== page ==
The initial plan for Monday was to plant 200 million trees, which would shatter the record for a single day planting, set in India in 2017 when 1.5 million volunteers planted 66 million trees. To facilitate the planting, many government offices were closed and civil servants were given the day off to take part in the planting, as CNN reported.
After the 12-hour period ended, the Prime Minister posted to Twitter that Ethiopia had far exceeded its goal. A total of 353,633,660 tree seedlings had been planted, the country's minster for innovation and technology, Getahun Mekuria, tweeted, as CNN reported.
Abiy took part in the planting, making appearances that included stops in Addis Ababa, Arba Minch and Wolaita Sodo. More than 400 staff from the United Nations planted trees, along with staff from the African Union, and various foreign embassies in Ethiopia, according to the BBC.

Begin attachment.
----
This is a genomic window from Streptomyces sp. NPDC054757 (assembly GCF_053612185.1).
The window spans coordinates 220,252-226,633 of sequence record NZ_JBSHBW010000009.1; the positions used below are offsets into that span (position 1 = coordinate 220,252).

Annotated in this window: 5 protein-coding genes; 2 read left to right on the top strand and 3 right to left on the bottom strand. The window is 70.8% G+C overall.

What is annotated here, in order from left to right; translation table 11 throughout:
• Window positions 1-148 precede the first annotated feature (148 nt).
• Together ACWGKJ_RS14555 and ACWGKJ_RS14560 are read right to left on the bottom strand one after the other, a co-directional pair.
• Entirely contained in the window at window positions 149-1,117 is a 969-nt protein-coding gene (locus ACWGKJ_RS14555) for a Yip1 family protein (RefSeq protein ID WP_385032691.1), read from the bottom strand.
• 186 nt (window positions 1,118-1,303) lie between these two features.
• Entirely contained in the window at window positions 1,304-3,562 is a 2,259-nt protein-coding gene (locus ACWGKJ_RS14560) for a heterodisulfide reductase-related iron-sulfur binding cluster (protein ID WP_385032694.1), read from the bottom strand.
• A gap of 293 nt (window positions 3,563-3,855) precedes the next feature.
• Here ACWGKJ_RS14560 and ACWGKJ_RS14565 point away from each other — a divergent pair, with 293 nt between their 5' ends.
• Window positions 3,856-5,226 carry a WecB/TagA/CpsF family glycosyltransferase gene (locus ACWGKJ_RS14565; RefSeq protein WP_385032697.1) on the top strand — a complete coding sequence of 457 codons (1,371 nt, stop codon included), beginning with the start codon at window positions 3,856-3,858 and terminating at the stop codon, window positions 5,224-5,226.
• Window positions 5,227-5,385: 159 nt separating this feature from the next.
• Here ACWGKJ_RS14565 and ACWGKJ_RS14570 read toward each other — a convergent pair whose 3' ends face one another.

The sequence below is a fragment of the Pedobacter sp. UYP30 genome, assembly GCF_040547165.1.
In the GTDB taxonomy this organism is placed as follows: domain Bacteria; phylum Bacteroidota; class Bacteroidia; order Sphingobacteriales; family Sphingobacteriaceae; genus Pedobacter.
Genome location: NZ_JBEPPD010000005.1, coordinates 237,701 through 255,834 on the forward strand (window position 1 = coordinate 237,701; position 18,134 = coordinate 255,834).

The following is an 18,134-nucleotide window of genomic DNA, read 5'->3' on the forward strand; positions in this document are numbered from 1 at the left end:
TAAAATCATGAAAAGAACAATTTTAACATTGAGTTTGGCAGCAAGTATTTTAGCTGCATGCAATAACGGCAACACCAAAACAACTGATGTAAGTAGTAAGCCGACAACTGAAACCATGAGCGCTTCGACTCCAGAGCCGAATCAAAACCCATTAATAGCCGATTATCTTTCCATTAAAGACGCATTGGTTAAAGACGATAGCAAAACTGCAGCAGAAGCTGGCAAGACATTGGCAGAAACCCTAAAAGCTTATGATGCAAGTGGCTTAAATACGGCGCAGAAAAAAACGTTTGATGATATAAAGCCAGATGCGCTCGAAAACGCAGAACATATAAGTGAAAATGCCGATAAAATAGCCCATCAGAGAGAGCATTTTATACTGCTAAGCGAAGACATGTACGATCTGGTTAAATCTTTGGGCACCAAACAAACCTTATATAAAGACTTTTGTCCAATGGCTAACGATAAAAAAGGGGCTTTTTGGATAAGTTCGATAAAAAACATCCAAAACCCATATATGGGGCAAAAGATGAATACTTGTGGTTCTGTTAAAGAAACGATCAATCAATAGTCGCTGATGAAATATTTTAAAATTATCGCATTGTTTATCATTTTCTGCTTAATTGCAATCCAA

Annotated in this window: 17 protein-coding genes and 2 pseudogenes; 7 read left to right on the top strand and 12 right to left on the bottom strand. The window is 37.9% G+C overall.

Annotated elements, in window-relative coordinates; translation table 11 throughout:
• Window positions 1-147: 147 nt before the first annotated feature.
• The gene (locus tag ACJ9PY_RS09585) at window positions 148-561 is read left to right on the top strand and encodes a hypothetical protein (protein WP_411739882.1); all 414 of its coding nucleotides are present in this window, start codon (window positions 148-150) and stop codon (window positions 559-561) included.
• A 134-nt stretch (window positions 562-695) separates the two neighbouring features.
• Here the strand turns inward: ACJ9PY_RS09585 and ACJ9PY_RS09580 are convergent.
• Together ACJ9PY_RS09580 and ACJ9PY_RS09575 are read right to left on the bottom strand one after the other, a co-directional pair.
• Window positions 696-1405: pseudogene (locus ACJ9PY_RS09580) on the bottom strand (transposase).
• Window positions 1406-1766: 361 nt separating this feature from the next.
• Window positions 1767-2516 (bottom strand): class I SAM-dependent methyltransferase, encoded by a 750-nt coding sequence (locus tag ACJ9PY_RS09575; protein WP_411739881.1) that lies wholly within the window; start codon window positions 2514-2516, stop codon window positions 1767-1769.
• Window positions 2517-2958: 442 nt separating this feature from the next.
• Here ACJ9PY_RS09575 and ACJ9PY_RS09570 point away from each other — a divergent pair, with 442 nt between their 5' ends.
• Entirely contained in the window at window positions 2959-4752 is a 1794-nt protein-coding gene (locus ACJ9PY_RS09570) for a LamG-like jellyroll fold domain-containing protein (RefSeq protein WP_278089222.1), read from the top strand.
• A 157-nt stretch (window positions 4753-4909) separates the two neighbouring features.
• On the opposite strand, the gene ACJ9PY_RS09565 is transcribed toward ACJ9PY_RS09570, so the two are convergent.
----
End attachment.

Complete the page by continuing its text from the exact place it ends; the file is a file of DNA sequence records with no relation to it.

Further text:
Ethiopian Airlines was one of several corporate entities to join the effort. "Environmental sustainability is one of our corporate philosophies," said the airline, which shared pictures of its executives planting trees near airplanes, according to the Africa Times.
The move to plant so many trees comes in the wake of a recent study that planting 500 billion trees could remove one-fourth of the carbon in the atmosphere, as EcoWatch reported.
Planting Billions of Trees Is the 'Best Climate Change Solution Available Today,' Study Finds https://t.co/Qv5u6ZRnEL— Ibrahim Thiaw (@ibrahimthiaw) July 28, 2019
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Natural gas is a versatile fossil fuel that accounts for about a third of U.S. energy use. Although it produces fewer greenhouse gas emissions and other pollutants than coal or oil, natural gas is a major contributor to climate change, an urgent global problem. Reducing emissions from the natural gas system is especially challenging because natural gas is used roughly equally for electricity, heating, and industrial applications.